For the second time in my career, I ran into a problem where it’s actually useful to know how floating point numbers work. (first time was here) The problem is that sometimes you want floating point numbers that add well. So that you have the associativity guarantee that (a + b) + c == a + (b + c).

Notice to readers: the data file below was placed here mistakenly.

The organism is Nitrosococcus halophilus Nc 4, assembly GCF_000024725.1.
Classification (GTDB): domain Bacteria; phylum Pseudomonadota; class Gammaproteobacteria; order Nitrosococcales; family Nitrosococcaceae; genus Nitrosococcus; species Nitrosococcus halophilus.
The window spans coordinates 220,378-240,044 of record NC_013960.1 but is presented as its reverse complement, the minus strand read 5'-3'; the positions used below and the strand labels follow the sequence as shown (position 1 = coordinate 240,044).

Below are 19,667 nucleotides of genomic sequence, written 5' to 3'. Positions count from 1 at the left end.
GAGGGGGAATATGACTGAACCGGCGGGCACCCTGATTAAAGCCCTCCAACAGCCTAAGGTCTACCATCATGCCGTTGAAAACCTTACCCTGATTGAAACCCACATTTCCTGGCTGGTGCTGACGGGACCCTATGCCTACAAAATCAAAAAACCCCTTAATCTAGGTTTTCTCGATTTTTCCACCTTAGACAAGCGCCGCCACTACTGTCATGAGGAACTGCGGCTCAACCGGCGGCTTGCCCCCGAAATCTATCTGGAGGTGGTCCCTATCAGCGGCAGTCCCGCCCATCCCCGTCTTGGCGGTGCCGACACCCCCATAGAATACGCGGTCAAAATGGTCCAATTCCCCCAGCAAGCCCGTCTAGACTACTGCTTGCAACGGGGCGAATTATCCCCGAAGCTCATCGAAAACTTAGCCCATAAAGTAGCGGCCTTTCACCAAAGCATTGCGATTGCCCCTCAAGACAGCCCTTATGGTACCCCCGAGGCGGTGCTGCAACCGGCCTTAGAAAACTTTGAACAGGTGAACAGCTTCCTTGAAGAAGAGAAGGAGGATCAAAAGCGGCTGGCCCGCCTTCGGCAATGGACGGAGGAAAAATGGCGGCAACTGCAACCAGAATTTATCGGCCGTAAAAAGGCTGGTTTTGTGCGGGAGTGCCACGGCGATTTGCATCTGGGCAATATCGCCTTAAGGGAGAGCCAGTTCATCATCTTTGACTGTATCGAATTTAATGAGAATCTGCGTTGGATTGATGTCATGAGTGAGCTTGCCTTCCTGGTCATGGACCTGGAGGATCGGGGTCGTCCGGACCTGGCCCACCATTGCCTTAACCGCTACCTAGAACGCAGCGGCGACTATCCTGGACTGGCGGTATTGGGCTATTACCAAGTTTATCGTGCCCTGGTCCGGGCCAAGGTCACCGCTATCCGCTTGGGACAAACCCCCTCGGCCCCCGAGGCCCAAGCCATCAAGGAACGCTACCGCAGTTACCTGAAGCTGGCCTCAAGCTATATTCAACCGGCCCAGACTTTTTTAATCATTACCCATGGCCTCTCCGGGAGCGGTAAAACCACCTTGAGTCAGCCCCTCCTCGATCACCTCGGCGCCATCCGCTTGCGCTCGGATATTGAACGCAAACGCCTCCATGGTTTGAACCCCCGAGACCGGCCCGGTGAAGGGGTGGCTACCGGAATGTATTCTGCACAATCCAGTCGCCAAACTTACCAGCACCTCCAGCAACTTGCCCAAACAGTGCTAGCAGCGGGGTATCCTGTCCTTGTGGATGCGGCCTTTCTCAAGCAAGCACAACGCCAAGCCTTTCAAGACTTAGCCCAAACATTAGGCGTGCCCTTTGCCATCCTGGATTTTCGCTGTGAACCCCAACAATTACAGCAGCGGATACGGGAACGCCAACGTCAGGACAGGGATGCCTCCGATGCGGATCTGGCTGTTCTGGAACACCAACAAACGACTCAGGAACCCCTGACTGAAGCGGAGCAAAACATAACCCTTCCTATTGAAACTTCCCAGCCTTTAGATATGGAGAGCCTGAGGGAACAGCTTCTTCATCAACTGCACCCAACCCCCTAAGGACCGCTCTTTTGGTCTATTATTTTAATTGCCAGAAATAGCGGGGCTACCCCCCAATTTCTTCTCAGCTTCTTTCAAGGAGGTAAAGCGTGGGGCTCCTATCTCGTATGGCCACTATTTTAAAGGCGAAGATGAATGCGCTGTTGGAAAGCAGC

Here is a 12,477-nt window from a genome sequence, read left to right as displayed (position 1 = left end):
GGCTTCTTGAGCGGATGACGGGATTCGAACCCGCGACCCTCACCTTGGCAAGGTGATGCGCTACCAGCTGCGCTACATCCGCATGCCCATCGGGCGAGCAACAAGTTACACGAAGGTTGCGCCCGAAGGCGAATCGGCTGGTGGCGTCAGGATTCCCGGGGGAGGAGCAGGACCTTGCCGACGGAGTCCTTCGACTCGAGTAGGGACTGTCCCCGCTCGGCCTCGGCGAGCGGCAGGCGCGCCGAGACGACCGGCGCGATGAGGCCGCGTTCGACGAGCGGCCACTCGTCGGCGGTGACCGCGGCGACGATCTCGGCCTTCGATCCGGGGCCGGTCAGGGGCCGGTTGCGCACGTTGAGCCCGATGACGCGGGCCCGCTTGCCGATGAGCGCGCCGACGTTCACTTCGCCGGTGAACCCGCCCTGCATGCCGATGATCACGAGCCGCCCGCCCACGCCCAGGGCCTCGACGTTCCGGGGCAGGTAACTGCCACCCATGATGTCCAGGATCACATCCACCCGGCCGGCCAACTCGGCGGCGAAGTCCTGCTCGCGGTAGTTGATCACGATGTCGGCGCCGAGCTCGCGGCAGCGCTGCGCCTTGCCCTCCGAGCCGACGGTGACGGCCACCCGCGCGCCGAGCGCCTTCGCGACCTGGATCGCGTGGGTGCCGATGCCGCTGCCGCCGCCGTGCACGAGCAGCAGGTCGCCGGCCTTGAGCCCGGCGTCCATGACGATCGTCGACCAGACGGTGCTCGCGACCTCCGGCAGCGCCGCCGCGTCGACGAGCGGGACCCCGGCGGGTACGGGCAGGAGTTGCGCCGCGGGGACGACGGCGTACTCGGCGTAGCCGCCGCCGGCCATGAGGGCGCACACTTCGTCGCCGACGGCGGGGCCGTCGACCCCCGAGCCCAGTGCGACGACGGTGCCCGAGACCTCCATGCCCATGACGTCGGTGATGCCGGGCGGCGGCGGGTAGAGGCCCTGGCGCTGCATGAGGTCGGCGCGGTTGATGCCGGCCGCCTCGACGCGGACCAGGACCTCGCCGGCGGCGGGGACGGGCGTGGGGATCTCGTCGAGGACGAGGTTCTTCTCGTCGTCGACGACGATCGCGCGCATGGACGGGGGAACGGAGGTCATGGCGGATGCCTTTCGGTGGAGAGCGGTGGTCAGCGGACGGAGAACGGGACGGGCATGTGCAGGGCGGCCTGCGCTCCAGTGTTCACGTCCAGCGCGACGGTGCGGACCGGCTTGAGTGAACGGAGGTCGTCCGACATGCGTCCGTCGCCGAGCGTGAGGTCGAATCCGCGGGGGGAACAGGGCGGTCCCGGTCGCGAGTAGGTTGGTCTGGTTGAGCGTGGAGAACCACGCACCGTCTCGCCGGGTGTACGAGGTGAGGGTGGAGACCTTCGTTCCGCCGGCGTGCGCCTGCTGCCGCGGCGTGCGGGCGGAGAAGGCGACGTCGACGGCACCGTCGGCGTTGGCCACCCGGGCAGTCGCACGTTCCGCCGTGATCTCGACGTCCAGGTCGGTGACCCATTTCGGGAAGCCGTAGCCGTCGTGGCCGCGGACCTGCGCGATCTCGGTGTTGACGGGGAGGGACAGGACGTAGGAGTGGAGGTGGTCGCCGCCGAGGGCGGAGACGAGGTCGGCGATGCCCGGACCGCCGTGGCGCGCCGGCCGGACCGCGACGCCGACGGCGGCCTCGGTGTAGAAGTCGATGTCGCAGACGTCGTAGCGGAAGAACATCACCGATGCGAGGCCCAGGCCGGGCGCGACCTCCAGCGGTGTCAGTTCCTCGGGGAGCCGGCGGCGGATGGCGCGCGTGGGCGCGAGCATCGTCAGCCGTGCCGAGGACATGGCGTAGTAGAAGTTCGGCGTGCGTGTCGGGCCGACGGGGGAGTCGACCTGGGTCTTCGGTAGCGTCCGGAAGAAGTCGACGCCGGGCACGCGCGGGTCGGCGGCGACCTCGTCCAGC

The use case here was for A* path finding, but this may also be applicable in other situations. I’ll explain a bit more of A* later, but as a motivation you just have to know that you can speed up A* a lot if you can reason about all the nodes in your graph that have the same “cost.” But since the “cost” is a sum of a lot of different floats, they will rarely have exactly the same value. At that point you could fudge numbers and say that “if two numbers are equal to within 0.0001, treat them as equal” but when you do that it’s easy to accidentally define an ordering that’s not a strict weak ordering. And I have literally seen a crash caused by an incorrect float ordering that was very rare and very hard to track down. So once bitten twice shy, I wanted to see if I couldn’t just force floating math to be exact. And turns out you often can.